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#R3329
Origami Embryo Demo Movie

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SDB
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5.0 out of 5 stars from 8 ratings.
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Description A 20 minute movie demonstrating Kathryn Tosney's origami embryo exercise, attached to some labeled illustrations, in situ and SEM images of embryos at comparable stages. It expands on the visuals available in the original written directions to help students who are auditory learners.
Type of Resource Assignment/Activity (Non-Laboratory/Non-Hands on Activity), Online Tool, Tutorial, Video
Format Web Page - HTML
Technical Note Includes PDF and .cfm through the HTML link.
Author
Diana Darnell, University of Arizona
Development Date December 10, 2008
Grade/Age Levels Middle School (Grades 6-8)
High School lower division (Grades 9-10)
High School upper division (Grades 11-12)
Undergraduate lower division (Grades 13-14)
Undergraduate upper division (Grades 15-16)
Graduate
Professional (degree program)
Pedagogies
National Science
Educational Standards
Evidence, models, and explanation (K-12), Form and function (K-12), Reproduction and heredity (5-8), Structure and function in living systems (5-8), Systems, order, and organization (K-12)
Learning Time <=1 hour
Language English
Type of Review Reviewed by SDB Peer Reviewers
Review Date July 7, 2009
Funding Source Other
Keywords
Suggested Use

Comments

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Very well done! This is a great hands-on activity that could be adapted to a variety of levels. This is a challenging topic to teach and my students struggle with visualizing this.  I think having students model this using the origami activity would definitely be an "Aha!" moment. The micrographs at the bottom of the activity allow students to connect this modeling activity with actual embryos.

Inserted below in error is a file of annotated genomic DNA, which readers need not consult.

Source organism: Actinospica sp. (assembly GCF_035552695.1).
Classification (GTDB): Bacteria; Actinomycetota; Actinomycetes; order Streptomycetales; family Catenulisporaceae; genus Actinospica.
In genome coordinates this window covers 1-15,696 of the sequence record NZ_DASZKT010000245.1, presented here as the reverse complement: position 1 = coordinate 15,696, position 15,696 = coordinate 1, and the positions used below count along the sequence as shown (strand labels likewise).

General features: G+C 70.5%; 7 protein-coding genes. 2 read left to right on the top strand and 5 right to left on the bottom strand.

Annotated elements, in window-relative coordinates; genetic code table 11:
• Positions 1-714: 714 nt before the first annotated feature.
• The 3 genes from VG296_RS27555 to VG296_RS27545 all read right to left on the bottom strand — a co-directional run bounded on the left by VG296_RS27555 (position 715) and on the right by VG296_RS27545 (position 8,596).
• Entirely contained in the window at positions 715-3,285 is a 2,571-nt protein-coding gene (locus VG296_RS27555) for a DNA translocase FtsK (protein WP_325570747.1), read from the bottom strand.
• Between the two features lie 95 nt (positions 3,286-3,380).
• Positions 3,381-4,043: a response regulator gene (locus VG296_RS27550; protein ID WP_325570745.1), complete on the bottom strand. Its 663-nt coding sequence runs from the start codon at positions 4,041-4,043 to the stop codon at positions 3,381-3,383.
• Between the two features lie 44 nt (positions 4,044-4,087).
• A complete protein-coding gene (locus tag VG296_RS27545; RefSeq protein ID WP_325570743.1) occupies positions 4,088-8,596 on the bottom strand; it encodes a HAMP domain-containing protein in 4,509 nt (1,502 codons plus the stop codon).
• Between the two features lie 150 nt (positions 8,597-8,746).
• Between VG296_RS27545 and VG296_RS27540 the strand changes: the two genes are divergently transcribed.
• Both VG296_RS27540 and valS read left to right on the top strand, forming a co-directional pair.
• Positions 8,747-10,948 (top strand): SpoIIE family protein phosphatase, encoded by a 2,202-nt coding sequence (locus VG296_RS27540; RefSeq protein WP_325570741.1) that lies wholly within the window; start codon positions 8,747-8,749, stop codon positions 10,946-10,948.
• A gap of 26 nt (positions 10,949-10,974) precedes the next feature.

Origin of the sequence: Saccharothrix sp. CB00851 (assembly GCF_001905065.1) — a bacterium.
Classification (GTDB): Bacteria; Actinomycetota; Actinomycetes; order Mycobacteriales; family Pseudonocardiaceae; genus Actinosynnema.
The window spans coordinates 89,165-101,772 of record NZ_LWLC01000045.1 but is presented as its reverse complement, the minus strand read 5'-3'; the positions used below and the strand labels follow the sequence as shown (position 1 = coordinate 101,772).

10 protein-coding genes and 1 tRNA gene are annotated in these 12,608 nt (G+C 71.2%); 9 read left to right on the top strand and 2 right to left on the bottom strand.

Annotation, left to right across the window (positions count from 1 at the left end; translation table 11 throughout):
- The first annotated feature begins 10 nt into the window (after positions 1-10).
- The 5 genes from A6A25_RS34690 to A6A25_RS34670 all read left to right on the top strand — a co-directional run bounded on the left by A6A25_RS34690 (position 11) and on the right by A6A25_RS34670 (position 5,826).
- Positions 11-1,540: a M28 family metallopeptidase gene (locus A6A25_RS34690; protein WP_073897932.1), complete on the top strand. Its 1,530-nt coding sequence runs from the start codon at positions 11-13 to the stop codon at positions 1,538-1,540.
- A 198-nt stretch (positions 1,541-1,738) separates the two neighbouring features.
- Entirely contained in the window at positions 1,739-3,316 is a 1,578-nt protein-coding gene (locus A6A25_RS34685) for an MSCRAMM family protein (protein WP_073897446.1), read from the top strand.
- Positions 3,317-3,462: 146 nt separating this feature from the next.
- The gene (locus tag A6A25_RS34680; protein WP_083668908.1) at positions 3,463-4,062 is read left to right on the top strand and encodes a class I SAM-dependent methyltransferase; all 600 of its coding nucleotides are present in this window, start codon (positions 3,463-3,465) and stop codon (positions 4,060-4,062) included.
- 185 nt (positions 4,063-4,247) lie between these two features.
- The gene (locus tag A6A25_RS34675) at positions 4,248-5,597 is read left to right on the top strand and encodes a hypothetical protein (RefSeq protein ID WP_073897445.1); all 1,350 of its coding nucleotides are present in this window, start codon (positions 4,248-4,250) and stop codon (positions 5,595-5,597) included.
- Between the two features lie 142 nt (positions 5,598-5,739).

cindy surmacz, Bloomsburg University


Everyone was raving about this exercise so I had to check it out.  So helpful for describing the layers of tissue during development. 

camille jensen, Lincoln Way North High School


This video helped me prepare for teaching the Origami Embryo activity with my students.  It was helpful to see the teacher's explanation and allowed me to decide what I will focus on when I use the activity.    The activity itself is a cool hands on way to demonstrate valuable principles of developmental biology.  We will use this activity as we are incubating chick eggs this semster.  

Jenny Sarna, Farragut Career Academy


A great activity that illustrate the development of different embryonic layers in vertebrates. It gives the sense to what happens in real life. A great simple experiment to be done in the lab. The resource was clear in explaining every steps of the hands-on activity.

 

Lubna Abu-Niaaj, Central State University


The hands-on activity  demonstrates the formation of embryonic layers very clearly. It can be performed in a short time, using cheap simple material. In addition, it can be done individually or in a small group.

Lubna Abu-Niaaj, Central State University


This was a great hands-on activity for my upper level developmental biology course.  We use this embryo throughout the semester to show migration pathways. 

Emily Bradshaw, University of Central Florida


Excellent production values; clear illustrations, great images, and clear narration.
Michael McGinnis, Spelman College


One of my med students said: yea! now she finally understands vertebrate morphogenesis.
Diana Darnell, U of Arizona